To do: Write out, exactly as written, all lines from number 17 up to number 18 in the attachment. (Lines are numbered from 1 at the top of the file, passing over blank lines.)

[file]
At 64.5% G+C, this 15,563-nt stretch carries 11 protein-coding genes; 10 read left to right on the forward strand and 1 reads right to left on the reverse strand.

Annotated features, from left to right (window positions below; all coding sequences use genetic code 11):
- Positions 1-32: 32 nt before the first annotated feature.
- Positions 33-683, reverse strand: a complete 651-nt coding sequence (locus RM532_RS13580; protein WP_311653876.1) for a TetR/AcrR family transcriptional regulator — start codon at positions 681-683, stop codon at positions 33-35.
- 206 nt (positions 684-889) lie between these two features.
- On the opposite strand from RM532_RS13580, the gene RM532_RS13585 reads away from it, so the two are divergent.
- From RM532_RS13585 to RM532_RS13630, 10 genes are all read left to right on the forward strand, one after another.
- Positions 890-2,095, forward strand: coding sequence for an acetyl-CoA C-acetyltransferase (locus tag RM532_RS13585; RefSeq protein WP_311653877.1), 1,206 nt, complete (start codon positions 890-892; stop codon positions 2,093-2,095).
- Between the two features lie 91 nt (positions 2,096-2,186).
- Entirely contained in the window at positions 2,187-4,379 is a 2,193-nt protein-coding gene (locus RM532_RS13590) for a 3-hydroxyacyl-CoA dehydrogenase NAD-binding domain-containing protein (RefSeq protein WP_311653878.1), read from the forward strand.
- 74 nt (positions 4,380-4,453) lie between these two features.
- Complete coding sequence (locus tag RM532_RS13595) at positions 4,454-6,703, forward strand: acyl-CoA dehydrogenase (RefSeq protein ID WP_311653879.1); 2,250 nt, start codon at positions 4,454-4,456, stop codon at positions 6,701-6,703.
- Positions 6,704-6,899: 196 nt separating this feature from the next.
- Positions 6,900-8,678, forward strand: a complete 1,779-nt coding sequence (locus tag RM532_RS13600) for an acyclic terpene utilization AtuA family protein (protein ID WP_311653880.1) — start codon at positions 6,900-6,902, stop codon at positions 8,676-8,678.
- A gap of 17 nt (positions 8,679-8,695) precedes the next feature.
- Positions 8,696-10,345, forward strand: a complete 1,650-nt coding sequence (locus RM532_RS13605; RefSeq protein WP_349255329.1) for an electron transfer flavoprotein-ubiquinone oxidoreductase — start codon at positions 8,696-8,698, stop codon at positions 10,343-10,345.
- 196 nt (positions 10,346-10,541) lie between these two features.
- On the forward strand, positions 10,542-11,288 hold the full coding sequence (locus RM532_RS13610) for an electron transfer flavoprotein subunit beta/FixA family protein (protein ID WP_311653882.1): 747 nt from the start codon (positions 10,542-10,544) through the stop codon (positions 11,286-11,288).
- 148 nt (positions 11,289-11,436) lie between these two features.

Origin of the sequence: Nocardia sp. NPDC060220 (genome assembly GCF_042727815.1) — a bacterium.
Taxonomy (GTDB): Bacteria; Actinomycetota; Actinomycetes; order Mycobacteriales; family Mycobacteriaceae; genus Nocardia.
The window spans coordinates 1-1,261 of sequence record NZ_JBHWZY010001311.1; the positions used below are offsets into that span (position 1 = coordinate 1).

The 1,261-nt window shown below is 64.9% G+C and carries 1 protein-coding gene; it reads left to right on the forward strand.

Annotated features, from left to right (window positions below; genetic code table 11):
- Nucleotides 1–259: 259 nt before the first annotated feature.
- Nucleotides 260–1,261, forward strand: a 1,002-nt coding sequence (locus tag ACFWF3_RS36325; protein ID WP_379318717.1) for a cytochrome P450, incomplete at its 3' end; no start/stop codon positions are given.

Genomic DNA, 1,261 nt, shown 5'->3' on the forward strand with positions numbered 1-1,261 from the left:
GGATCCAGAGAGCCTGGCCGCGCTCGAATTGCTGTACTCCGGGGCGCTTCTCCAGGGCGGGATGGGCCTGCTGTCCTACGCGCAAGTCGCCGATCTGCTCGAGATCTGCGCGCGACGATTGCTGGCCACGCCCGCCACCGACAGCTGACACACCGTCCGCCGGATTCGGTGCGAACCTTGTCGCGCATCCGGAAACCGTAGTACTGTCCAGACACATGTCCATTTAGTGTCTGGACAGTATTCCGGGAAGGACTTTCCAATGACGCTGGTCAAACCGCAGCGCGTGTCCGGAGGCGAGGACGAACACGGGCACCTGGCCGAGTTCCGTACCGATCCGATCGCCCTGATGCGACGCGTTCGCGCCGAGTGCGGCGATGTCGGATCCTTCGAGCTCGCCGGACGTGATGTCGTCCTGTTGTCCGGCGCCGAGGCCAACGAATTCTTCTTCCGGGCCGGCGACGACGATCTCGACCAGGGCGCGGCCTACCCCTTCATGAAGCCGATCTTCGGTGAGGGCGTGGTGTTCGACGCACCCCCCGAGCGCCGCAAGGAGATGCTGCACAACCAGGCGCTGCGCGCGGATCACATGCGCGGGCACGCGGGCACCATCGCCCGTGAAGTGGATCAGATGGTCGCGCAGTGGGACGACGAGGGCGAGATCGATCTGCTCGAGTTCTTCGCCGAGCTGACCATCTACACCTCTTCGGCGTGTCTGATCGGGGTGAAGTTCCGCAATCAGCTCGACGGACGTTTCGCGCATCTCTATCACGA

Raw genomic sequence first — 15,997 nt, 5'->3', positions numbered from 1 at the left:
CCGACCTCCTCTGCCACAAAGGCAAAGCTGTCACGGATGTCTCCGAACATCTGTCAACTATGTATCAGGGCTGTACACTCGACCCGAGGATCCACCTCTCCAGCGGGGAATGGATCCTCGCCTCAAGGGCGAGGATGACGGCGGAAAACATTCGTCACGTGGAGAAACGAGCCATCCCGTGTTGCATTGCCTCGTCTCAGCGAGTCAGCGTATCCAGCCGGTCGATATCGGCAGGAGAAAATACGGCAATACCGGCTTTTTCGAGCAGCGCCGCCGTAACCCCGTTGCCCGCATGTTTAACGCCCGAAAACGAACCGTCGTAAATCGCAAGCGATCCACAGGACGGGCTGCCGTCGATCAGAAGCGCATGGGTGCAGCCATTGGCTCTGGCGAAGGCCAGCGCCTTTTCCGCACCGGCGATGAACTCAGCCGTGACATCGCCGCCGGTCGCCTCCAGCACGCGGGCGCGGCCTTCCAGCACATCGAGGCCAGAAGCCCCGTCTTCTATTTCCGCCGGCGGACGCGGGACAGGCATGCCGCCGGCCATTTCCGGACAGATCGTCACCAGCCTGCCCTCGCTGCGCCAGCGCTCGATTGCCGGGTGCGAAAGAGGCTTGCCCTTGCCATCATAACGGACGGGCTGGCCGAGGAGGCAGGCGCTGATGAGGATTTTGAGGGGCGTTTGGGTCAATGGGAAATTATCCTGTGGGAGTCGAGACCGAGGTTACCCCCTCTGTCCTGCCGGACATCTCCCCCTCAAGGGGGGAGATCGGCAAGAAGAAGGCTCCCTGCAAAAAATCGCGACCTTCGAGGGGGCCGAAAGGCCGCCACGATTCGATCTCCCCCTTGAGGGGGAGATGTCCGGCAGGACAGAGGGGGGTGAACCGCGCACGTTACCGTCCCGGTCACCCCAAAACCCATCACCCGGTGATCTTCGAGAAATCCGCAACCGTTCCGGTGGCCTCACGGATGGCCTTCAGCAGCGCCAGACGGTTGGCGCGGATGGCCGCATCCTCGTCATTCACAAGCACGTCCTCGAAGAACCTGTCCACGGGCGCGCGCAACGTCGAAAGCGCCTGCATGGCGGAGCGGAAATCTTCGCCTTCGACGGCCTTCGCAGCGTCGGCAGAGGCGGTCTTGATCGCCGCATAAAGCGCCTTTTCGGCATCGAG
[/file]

- 196 nt (positions 10,346-10,541) lie between these two features.
- On the forward strand, positions 10,542-11,288 hold the full coding sequence (locus RM532_RS13610) for an electron transfer flavoprotein subunit beta/FixA family protein (protein ID WP_311653882.1): 747 nt from the start codon (positions 10,542-10,544) through the stop codon (positions 11,286-11,288).